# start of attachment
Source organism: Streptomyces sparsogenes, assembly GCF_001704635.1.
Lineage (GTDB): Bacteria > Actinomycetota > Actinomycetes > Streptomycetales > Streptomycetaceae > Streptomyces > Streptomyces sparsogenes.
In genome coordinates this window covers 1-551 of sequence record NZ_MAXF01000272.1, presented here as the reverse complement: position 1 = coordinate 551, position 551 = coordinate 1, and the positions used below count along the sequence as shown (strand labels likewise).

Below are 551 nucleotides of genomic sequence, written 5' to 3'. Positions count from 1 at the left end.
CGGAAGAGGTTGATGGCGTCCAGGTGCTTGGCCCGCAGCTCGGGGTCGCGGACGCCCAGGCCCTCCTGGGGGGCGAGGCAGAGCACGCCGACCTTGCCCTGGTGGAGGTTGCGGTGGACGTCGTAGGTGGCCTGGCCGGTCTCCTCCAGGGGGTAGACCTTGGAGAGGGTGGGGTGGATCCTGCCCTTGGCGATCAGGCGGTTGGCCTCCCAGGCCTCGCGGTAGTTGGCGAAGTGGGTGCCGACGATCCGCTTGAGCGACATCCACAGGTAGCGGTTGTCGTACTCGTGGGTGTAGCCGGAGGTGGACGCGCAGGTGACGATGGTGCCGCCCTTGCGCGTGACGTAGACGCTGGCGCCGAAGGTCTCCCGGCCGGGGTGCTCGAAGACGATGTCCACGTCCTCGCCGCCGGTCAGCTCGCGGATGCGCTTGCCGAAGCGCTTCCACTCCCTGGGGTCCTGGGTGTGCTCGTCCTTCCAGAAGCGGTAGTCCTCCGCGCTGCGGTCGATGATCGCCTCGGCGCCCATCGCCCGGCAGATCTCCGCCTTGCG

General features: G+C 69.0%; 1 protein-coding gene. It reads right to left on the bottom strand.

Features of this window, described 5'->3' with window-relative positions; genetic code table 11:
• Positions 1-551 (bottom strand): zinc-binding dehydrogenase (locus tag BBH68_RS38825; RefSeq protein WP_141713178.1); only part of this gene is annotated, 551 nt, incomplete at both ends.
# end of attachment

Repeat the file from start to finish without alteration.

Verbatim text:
Source organism: Streptomyces sparsogenes, assembly GCF_001704635.1.
Lineage (GTDB): Bacteria > Actinomycetota > Actinomycetes > Streptomycetales > Streptomycetaceae > Streptomyces > Streptomyces sparsogenes.
In genome coordinates this window covers 1-551 of sequence record NZ_MAXF01000272.1, presented here as the reverse complement: position 1 = coordinate 551, position 551 = coordinate 1, and the positions used below count along the sequence as shown (strand labels likewise).

Below are 551 nucleotides of genomic sequence, written 5' to 3'. Positions count from 1 at the left end.
CGGAAGAGGTTGATGGCGTCCAGGTGCTTGGCCCGCAGCTCGGGGTCGCGGACGCCCAGGCCCTCCTGGGGGGCGAGGCAGAGCACGCCGACCTTGCCCTGGTGGAGGTTGCGGTGGACGTCGTAGGTGGCCTGGCCGGTCTCCTCCAGGGGGTAGACCTTGGAGAGGGTGGGGTGGATCCTGCCCTTGGCGATCAGGCGGTTGGCCTCCCAGGCCTCGCGGTAGTTGGCGAAGTGGGTGCCGACGATCCGCTTGAGCGACATCCACAGGTAGCGGTTGTCGTACTCGTGGGTGTAGCCGGAGGTGGACGCGCAGGTGACGATGGTGCCGCCCTTGCGCGTGACGTAGACGCTGGCGCCGAAGGTCTCCCGGCCGGGGTGCTCGAAGACGATGTCCACGTCCTCGCCGCCGGTCAGCTCGCGGATGCGCTTGCCGAAGCGCTTCCACTCCCTGGGGTCCTGGGTGTGCTCGTCCTTCCAGAAGCGGTAGTCCTCCGCGCTGCGGTCGATGATCGCCTCGGCGCCCATCGCCCGGCAGATCTCCGCCTTGCG

General features: G+C 69.0%; 1 protein-coding gene. It reads right to left on the bottom strand.

Features of this window, described 5'->3' with window-relative positions; genetic code table 11:
• Positions 1-551 (bottom strand): zinc-binding dehydrogenase (locus tag BBH68_RS38825; RefSeq protein WP_141713178.1); only part of this gene is annotated, 551 nt, incomplete at both ends.